PRESSURE on recycling teams created by the level of kerbside waste during the coronavirus pandemic has increased, new figures reveal.

Although unverified, the initial data shows that while black bin waste has increased during the lockdown, the overall recycling rate has also gone up by 5 per cent in just two months.

In Tendring, kerbside collections have remained unchanged throughout the Coronavirus outbreak, with contractors Veolia working hard to maintain the same service despite facing staff shortages and higher workloads.

Michael Talbot, Tendring Council cabinet member for environment, praised both the waste crews and the public for their work during the lockdown.

“This demand is almost without precedent, with the total waste collected rising by nearly 50 per cent which gives some sense of the scale,” Mr Talbot said.

“I can’t thank enough the crews on the ground working flat out to collect everyone’s rubbish and recycling, at a time when they would have also had their own concerns about the health of their friends, family and themselves, juggled home-schooling and the rest of it.

“I would also like to thank Tendring residents who have been diligently recycling, minimising their waste, and who have remained patient with us and our contractors during this difficult time.”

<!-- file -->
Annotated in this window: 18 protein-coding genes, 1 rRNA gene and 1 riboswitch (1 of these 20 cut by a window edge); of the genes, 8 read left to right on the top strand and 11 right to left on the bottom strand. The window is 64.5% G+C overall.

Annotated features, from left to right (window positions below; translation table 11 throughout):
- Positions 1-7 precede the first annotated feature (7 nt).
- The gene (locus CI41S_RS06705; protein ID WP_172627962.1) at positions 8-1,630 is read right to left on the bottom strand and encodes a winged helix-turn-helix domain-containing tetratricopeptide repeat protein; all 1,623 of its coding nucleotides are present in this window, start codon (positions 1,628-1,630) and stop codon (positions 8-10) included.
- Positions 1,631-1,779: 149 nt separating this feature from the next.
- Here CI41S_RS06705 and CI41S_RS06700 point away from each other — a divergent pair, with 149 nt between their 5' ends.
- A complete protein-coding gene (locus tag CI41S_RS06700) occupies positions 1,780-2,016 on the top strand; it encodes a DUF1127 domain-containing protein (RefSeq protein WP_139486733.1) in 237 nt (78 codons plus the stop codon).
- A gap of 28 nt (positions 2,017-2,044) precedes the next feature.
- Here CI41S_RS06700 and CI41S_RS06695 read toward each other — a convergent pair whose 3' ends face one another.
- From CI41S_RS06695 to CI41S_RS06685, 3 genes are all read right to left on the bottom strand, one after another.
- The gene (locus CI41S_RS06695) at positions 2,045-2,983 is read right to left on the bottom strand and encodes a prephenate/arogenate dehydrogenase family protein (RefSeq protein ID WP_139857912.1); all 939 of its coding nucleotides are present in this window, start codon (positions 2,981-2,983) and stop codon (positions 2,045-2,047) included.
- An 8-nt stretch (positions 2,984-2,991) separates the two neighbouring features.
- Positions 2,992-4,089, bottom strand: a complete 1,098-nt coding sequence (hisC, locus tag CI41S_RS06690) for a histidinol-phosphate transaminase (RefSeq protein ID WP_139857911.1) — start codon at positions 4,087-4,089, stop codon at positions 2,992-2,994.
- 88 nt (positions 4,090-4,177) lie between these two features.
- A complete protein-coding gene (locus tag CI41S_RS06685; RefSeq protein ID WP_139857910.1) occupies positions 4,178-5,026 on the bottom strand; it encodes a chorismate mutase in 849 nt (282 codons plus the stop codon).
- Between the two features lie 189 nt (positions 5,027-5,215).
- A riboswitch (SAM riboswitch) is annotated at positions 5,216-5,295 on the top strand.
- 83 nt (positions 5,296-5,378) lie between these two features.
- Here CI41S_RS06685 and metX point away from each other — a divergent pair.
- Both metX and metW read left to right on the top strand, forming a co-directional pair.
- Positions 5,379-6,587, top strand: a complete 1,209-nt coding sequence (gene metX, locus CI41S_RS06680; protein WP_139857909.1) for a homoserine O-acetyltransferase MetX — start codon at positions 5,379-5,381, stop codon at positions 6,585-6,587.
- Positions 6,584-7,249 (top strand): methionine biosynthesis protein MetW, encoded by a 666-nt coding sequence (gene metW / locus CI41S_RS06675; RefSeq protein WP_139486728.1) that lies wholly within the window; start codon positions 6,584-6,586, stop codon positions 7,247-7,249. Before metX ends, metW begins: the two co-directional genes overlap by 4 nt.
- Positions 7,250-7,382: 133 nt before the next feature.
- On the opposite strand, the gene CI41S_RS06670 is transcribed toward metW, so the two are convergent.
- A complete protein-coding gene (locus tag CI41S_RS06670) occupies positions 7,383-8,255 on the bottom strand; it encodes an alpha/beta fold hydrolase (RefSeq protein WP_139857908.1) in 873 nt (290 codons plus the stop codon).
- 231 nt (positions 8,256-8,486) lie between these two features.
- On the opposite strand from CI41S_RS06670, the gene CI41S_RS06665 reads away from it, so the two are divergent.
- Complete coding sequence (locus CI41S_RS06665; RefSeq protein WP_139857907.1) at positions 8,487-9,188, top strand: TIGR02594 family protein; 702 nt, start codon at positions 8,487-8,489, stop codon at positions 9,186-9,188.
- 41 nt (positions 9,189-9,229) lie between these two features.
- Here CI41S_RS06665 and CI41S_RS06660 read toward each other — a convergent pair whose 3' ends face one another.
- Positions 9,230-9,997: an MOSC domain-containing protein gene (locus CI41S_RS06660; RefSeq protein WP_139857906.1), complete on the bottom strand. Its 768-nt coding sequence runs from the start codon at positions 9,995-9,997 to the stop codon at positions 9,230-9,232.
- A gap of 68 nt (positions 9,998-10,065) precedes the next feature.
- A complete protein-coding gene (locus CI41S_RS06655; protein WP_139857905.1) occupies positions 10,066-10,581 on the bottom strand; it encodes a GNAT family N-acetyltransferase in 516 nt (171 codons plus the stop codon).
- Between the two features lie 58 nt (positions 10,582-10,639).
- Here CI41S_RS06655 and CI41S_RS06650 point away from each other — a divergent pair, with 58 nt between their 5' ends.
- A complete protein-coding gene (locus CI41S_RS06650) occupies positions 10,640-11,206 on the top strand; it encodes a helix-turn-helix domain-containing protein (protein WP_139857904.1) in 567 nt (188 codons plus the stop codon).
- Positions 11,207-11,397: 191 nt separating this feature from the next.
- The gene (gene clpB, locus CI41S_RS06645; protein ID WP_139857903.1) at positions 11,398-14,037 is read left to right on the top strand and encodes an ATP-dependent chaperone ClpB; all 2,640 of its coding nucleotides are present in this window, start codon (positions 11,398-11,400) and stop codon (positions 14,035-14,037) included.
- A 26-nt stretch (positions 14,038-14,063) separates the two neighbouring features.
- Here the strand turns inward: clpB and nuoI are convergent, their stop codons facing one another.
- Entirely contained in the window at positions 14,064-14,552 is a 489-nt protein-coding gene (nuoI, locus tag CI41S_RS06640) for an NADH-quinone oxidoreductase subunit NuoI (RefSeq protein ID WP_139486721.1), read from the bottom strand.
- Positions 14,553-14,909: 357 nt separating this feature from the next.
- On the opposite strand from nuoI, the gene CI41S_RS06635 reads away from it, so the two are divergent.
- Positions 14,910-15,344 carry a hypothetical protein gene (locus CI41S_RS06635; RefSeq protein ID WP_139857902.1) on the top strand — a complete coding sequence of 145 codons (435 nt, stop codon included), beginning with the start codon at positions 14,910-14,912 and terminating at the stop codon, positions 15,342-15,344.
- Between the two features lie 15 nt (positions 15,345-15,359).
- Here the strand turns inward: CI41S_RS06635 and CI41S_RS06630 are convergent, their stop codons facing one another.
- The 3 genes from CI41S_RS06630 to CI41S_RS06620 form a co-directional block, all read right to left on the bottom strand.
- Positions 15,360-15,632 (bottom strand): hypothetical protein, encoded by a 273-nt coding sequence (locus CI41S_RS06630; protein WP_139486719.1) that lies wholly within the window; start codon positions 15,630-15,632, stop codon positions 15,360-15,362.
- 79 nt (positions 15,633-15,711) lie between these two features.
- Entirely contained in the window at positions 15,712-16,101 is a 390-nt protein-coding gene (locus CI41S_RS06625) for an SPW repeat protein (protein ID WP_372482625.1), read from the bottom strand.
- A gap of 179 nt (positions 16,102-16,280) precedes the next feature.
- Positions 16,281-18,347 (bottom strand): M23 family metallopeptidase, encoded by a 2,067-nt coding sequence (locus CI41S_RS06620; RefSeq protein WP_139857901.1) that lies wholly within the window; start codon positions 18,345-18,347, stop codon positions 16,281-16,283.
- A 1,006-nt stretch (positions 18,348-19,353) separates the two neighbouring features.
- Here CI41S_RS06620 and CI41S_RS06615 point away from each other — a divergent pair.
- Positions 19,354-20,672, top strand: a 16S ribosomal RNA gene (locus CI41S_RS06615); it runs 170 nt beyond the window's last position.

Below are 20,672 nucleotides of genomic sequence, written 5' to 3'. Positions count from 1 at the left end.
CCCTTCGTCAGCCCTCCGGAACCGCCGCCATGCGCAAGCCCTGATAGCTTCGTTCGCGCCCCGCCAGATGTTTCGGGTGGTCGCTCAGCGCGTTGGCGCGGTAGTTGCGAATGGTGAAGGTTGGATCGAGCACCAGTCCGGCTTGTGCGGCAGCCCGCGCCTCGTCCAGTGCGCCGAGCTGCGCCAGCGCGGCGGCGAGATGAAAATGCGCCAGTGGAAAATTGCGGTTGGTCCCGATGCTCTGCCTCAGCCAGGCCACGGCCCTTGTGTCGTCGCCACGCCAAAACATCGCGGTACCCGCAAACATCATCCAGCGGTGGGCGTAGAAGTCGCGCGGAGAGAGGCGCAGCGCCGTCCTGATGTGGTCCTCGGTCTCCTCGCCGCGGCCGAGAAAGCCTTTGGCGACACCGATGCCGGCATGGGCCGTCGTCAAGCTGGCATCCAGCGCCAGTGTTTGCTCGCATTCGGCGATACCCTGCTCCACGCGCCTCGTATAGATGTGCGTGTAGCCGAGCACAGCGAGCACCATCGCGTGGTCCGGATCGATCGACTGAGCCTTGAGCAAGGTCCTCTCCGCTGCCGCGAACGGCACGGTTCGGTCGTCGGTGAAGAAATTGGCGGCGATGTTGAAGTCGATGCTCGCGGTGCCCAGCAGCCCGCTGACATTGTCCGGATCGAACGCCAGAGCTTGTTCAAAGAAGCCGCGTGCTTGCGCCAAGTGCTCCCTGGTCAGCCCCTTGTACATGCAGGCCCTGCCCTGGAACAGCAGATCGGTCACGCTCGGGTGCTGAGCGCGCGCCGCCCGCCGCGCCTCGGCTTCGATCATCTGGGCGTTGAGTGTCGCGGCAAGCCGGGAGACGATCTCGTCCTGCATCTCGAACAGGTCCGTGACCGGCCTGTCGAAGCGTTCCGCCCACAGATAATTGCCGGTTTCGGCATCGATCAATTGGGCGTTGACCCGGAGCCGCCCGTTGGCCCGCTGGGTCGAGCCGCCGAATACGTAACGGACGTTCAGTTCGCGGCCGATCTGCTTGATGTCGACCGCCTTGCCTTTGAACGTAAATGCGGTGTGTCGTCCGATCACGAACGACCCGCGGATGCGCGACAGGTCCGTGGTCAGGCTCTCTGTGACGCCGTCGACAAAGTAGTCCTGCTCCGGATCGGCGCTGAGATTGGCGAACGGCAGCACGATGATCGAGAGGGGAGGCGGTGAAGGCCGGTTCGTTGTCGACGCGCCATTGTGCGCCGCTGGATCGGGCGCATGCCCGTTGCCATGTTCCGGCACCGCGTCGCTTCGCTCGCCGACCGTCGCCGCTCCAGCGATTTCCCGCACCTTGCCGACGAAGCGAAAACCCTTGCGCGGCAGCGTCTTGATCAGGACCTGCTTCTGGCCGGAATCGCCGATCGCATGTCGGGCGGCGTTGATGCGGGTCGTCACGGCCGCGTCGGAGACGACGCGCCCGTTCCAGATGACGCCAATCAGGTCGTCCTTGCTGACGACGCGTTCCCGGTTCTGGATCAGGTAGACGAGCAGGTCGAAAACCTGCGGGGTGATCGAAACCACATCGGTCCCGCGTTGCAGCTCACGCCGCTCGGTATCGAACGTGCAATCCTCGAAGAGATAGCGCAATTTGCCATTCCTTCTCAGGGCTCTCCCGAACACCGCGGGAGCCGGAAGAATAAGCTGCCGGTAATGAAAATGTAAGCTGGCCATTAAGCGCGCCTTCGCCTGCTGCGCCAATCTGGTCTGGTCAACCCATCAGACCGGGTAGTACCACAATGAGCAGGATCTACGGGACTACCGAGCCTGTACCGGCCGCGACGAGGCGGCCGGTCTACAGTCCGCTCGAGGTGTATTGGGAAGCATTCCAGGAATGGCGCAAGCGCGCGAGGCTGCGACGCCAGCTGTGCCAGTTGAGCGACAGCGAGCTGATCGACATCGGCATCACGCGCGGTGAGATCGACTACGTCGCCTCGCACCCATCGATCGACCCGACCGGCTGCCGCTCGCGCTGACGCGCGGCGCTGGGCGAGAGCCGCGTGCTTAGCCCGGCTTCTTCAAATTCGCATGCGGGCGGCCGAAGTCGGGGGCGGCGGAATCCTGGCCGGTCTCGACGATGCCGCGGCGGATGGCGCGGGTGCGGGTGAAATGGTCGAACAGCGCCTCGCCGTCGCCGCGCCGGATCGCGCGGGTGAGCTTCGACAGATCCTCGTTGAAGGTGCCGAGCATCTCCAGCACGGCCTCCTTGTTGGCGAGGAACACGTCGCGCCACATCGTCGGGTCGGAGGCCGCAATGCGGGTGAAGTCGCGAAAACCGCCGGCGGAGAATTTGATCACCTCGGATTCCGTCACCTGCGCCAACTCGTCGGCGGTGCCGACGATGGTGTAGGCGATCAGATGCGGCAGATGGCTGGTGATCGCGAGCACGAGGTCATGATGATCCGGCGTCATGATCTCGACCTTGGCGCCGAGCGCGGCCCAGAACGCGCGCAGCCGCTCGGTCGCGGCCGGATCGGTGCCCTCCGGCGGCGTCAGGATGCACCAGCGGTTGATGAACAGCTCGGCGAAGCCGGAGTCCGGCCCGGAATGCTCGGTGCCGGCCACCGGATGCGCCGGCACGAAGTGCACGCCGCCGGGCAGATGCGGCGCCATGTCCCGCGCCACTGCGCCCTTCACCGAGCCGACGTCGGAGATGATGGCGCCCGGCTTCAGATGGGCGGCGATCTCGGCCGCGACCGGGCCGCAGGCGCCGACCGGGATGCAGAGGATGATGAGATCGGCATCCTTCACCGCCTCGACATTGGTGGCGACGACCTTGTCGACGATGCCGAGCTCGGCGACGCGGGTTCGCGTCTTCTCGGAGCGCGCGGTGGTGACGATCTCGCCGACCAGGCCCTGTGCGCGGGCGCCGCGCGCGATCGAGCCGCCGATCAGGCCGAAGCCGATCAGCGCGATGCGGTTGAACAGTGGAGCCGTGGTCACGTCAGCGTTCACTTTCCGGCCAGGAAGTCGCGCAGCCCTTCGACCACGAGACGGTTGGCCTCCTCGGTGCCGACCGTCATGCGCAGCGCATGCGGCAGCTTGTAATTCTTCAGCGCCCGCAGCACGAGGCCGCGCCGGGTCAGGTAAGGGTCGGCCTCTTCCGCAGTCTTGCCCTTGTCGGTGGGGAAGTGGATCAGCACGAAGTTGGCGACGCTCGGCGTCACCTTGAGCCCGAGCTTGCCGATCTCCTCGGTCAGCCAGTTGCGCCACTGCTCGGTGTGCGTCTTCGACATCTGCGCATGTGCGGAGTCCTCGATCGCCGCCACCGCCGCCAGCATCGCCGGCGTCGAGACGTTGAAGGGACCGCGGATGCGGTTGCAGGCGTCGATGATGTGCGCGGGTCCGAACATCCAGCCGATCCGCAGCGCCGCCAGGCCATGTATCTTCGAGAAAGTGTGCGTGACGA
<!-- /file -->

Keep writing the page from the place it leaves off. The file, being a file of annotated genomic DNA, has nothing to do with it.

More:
The unverified data shows that in February there was total of 1,226 tonnes of recycling collected and 1,948 tonnes of black bin waste – a recycling rate of 38.6 per cent, considerably higher than the 26.7 per cent in February 2019 before the new waste service was introduced.

In April, the first complete month where recycling centres were closed due to Covid-19, recycling tonnage was almost 800 tonnes higher at 2,025 tonnes.

While black bin waste also rose to 2,591 tonnes, the recycling rate hit 43.9 per cent - again much higher than April 2019 which was 29.4 per cent.

The biggest increase in tonnage was from glass banks, though food waste rose by one-fifth as people stayed at home.

Garden waste subscriptions have risen by more than 2,000 during lockdown, with an average of 200 brown bins being delivered each week.

Although plastic and tins did not see a huge rise in tonnage due to the material, the volume meant contractors had to move from daily to twice-daily trips from their depot to the processing plant.

Mr Talbot added: “While these data are not yet verified, they give a strong indication of both the challenges faced by the service, and the great work people have done to increase their recycling.

“The positive impact of the new waste system is also clear to see, and it’s worth noting we have had four bank holidays in the past two months where collection days have remained unchanged for residents as part of the new-look service.”

Clacton's recycling centre is open, but tips is Dovercourt and Lawford remain closed at present.

For updates on recycling centres visit